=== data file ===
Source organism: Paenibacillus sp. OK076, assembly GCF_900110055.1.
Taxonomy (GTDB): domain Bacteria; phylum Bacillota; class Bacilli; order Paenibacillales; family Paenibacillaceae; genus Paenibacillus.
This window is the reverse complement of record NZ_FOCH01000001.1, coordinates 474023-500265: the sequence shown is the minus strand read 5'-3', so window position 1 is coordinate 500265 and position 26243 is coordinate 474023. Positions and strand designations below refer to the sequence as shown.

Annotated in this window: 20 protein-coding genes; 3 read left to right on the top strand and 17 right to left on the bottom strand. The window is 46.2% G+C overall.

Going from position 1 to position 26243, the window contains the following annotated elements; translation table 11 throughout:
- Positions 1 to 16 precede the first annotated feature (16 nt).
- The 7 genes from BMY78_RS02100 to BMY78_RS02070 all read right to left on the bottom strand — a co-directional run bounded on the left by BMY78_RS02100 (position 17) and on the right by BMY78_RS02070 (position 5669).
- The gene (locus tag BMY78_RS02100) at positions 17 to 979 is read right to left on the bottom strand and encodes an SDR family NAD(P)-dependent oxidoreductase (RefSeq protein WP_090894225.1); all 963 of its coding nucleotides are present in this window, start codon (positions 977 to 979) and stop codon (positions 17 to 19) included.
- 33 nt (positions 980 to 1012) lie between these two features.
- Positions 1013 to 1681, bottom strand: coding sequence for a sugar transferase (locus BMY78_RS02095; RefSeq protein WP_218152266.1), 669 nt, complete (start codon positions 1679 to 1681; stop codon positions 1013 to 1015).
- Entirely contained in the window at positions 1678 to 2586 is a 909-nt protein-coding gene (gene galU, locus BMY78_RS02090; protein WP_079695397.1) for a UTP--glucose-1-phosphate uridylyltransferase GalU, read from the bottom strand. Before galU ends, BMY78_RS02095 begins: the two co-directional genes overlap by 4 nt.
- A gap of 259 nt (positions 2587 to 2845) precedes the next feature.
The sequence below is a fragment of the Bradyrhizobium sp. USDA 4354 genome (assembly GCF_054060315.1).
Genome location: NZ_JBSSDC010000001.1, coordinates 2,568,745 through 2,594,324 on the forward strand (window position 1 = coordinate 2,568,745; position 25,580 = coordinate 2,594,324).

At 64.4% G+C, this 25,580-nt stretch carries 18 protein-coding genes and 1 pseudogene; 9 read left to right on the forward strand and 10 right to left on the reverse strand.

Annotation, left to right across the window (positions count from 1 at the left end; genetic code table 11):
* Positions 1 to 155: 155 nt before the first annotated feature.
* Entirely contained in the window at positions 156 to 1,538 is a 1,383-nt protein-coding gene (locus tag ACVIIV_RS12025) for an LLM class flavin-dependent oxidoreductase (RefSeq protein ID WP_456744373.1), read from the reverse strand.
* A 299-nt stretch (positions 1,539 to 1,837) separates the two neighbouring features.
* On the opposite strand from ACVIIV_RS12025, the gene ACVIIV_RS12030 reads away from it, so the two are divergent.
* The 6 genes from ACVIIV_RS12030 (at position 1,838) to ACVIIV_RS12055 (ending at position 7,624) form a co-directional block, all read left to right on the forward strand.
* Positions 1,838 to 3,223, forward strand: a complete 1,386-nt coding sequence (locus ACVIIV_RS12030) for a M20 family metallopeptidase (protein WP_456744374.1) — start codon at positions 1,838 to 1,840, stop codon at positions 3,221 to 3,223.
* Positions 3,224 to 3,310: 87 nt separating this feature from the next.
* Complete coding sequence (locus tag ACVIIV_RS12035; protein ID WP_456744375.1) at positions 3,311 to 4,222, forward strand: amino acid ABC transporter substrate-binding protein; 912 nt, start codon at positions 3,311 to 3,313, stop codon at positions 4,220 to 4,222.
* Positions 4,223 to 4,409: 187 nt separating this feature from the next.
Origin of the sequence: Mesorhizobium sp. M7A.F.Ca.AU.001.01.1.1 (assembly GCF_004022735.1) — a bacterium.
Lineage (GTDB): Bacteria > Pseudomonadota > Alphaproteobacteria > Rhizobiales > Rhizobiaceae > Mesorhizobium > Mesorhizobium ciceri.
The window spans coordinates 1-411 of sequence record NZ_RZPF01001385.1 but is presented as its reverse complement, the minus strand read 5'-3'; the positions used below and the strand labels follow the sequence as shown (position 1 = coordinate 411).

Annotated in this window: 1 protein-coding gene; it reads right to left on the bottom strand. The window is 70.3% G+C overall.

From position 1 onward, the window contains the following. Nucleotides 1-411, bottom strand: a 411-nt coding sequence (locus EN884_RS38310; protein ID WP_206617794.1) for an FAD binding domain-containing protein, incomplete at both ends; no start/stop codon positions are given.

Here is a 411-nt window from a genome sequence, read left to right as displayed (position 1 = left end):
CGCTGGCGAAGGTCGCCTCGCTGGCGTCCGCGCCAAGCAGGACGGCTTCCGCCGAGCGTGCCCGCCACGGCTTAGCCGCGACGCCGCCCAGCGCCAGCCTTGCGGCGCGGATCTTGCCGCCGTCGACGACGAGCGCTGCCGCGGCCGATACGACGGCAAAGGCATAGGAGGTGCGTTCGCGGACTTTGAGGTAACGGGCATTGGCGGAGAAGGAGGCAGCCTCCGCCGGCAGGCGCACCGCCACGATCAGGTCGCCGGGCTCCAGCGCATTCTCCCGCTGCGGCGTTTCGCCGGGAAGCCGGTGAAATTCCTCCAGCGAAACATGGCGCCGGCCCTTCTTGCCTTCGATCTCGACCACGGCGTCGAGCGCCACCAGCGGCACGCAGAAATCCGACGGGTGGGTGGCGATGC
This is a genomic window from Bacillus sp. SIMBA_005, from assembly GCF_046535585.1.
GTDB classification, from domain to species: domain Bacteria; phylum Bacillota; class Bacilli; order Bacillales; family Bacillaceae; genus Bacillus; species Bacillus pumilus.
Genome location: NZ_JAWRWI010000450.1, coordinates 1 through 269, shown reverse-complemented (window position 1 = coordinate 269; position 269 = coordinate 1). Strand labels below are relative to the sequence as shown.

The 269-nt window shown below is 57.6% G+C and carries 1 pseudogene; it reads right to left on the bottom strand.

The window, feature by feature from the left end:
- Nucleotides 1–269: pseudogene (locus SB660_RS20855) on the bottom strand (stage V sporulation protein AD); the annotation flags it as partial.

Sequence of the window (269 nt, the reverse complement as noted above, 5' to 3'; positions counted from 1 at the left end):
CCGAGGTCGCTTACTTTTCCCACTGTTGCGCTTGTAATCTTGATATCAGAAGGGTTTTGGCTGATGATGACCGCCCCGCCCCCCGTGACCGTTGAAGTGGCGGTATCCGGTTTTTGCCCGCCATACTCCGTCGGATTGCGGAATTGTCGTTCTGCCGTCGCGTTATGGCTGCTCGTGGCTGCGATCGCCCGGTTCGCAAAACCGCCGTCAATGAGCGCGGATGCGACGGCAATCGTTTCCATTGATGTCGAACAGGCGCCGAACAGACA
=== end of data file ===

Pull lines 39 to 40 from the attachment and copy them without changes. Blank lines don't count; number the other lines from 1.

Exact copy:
Sequence of the window (269 nt, the reverse complement as noted above, 5' to 3'; positions counted from 1 at the left end):
CCGAGGTCGCTTACTTTTCCCACTGTTGCGCTTGTAATCTTGATATCAGAAGGGTTTTGGCTGATGATGACCGCCCCGCCCCCCGTGACCGTTGAAGTGGCGGTATCCGGTTTTTGCCCGCCATACTCCGTCGGATTGCGGAATTGTCGTTCTGCCGTCGCGTTATGGCTGCTCGTGGCTGCGATCGCCCGGTTCGCAAAACCGCCGTCAATGAGCGCGGATGCGACGGCAATCGTTTCCATTGATGTCGAACAGGCGCCGAACAGACA